General Assembly is like attending a carnival – a sensory and cognitive kaleidoscope

(From Ann Davis’s Sunday presentation at UUFE, July 24.)

GA begins with the opening celebration including the banner parade.? It feels somewhat like the opening ceremony parade of the Olympics when the national teams march around the stadium.? Sue and I carried our banner around the huge hall with a march cadence being played and the onlookers clapping.? All the banners were hung along the corridors of the convention center and remained throughout the four days.

sue browning ann davis UUA GA 2
Rev. Sue Browning and Ann Davis carry the UUFE banner at UUA General Assembly

For me, General Assembly is like attending a carnival. It?s a sensory and cognitive kaleidoscope. You can easily be caught by the whirlwind and descend into sensory and intellectual overload. I felt the way many students feel after a final exam, ?brain dead.? From 8:00 in the morning until 10:00 at night attendees are able to participate in worship services, workshops, musical entertainment, and conversations with fellow UUs.? If you?ve been around UUism for any length of time you?ll see friends and acquaintances from other congregations.? For instance, I saw friends from the Mill Creek congregation and Rev. Paula Maiorano, our former interim minister who is now at the UUs of Southern Delaware, in Lewes. You are able to see and hear leaders of the UUA and authors from UU World.

There are the concessions, not of dart games, bumper cars, Ferris wheels and cotton candy, as there are at other carnivals, but crafts people with international wares, social justice program representatives such as Black Lives Matter, ministerial stole creators such as Kit Wright the wife of John Wright, the minister at the Salisbury Fellowship.? Many T-shirts can be found to wear to complete a casual outfit or to publicly profess a philosophical or political point of view. Lapel buttons and bumper stickers can be had to give people pause to think and/or make them laugh.? The UUA bookstore carries all manner of UU clothing, buttons, jewelry, and of course Beacon Press books.? It?s too easy to spend hundreds of dollars in a very short period of time.? (Show bumper stickers, books, shawl, T-shirt.)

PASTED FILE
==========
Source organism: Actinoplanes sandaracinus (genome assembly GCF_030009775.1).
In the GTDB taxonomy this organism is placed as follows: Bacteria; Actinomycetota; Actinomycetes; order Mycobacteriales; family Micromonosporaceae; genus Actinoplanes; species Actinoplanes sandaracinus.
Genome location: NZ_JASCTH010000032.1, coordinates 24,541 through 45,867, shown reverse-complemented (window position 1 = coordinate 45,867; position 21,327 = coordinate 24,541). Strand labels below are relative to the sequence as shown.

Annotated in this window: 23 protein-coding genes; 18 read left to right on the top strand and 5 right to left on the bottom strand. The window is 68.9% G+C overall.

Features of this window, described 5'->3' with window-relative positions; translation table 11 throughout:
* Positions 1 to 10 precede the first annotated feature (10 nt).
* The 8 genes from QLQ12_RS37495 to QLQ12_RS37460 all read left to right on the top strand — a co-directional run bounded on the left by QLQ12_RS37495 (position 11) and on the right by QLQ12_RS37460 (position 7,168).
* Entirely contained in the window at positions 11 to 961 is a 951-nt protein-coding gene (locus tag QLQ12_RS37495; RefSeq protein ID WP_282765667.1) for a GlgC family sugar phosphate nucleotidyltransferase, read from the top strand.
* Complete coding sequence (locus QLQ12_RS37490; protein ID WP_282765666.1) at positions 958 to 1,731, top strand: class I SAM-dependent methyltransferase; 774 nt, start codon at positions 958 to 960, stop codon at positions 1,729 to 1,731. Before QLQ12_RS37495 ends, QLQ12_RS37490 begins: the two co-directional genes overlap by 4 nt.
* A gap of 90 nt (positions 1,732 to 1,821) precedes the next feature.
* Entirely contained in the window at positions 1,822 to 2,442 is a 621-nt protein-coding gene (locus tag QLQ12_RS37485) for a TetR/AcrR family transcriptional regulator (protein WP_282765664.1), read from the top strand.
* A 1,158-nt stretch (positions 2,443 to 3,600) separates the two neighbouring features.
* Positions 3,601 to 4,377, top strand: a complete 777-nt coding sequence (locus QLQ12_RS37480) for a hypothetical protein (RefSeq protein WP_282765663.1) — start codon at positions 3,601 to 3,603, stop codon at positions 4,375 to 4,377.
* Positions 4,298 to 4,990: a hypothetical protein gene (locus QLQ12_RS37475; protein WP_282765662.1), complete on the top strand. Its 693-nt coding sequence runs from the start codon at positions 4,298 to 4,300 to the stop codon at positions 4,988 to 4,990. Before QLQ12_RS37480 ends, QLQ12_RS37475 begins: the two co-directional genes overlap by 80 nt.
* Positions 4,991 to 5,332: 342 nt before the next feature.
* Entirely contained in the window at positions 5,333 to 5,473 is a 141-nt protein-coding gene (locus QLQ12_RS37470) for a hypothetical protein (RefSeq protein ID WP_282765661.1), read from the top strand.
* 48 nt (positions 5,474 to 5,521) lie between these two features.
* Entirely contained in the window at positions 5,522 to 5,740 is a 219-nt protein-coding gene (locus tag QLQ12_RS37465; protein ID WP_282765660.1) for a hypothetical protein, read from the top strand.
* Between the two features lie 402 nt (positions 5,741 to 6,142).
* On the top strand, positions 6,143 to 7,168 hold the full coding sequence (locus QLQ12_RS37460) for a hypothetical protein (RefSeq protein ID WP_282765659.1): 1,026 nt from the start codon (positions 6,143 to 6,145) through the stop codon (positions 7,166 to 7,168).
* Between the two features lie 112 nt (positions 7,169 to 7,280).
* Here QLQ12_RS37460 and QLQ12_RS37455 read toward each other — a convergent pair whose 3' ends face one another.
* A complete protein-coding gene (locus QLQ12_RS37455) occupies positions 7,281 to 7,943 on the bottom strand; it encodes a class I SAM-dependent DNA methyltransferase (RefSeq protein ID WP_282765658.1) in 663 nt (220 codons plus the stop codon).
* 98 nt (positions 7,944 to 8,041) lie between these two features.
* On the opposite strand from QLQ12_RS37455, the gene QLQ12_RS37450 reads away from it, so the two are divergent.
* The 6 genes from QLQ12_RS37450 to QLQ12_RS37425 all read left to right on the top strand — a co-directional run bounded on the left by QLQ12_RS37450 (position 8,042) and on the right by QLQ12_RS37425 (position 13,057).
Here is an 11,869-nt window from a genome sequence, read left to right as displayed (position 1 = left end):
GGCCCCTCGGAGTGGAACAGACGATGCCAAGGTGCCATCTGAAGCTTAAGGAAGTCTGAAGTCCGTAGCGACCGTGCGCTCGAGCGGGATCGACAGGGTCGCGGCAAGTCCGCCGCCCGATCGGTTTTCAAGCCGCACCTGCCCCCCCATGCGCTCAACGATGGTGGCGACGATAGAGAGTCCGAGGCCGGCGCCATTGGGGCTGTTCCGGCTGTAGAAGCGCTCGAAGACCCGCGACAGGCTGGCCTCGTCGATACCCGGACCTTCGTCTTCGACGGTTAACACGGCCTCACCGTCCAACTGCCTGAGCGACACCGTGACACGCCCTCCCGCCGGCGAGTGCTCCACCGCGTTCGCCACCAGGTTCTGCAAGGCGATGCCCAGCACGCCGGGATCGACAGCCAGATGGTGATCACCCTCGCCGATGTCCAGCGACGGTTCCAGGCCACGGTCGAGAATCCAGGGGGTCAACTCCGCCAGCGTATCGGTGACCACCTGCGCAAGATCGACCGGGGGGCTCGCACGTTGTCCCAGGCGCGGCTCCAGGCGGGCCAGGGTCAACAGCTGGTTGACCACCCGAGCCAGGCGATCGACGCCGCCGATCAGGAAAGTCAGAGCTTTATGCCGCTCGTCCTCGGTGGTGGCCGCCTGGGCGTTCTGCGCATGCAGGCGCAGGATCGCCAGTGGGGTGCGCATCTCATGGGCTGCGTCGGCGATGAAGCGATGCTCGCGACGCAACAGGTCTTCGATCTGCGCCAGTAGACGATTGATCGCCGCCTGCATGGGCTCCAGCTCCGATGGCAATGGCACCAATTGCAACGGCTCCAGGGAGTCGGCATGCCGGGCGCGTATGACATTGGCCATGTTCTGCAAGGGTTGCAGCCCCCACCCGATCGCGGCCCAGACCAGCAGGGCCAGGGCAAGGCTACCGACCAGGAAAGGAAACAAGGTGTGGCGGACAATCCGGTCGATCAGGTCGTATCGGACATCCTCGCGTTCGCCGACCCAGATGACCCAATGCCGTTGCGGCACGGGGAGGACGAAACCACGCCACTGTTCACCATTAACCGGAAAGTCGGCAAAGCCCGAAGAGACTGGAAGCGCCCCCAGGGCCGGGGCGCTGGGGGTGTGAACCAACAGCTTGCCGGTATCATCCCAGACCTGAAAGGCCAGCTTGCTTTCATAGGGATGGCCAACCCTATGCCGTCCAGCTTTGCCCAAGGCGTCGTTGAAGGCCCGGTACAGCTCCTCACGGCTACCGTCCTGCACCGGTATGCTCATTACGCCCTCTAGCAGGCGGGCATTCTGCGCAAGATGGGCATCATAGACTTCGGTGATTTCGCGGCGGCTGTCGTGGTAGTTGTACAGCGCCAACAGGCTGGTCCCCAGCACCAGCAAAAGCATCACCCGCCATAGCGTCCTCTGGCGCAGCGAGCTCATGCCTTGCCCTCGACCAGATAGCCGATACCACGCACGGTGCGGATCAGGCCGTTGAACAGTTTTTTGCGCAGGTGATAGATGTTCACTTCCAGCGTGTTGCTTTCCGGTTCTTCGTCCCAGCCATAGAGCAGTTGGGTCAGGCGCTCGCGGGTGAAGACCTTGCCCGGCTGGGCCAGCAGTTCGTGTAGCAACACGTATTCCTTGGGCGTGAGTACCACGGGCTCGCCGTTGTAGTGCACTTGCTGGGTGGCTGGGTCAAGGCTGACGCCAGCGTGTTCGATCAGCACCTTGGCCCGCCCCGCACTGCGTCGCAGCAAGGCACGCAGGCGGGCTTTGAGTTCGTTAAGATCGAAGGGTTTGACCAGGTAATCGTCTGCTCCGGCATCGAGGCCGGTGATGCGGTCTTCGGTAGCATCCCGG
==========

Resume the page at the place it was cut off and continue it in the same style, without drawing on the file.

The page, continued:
One of the most significant aspects of attending General Assembly, for me, was just being with 4,000 other UUs, having it made so clear, that we here at UUFE are a small part of a much larger movement. ?Seeing a greater variety of skin tones, manners of dress, and spiritual paths affirmed my choice to be part of such an open religious institution. The variety of seminar topics demonstrated to me how diverse are the topics of interest and concern to Unitarian Universalists. The Unitarian Universalist Association embraces individuals, small groups, and congregations in a range of areas from accessibility and addiction to multi-faith coalitions and immigrants? rights through reproductive choice/reproductive justice and youth ministry.? Inclusiveness was institutionally exercised throughout the four days.? What I mean by that is, provisions were made for the diverse needs and interests presented by the attendees. Considerate language was used when referring to all of the constituencies. There were rooms designated for attending to issues of ?right relations? and a room for Chaplaincy support.? The chief chaplain was present at one of the plenary sessions discussing and voting on the wording of a controversial business resolution on the Middle East. When the folks at the pro and con microphones and the audience displayed strong emotions, the moderator Jim Key called upon the Chaplain to bring the assembly to a calmer state. . ?Though tension remained, an atmosphere of respectful listening was restored, a vote was taken with an indecisive result.

I think every UU would benefit greatly from attending General Assembly at least once.

I mentioned this to our Martha Hamlyn.? Her response which I thought was very apropos was, ?You mean like the Muslims are expected to make the Haaj, the pilgrimage to the holy city of Mecca??? I responded in the affirmative.? She continued, ?But, WE would call it the HUUJ.




It was very difficult to select from numerous and widely varied seminars and workshops.? The program booklet outlined three major topical categories:? Interfaith work, Racial Justice, and Deepening and Strengthening the capacities and skills of lay leaders. The booklet tried to help attendees by listing three multi-session tracks:? Black Lives of UUs Track, Building a Transformative Movement for Racial Justice, and Wisdom and Generosity Track about fund raising.? In an effort to help those like me who could easily feel overwhelmed they provided questions to help you decide.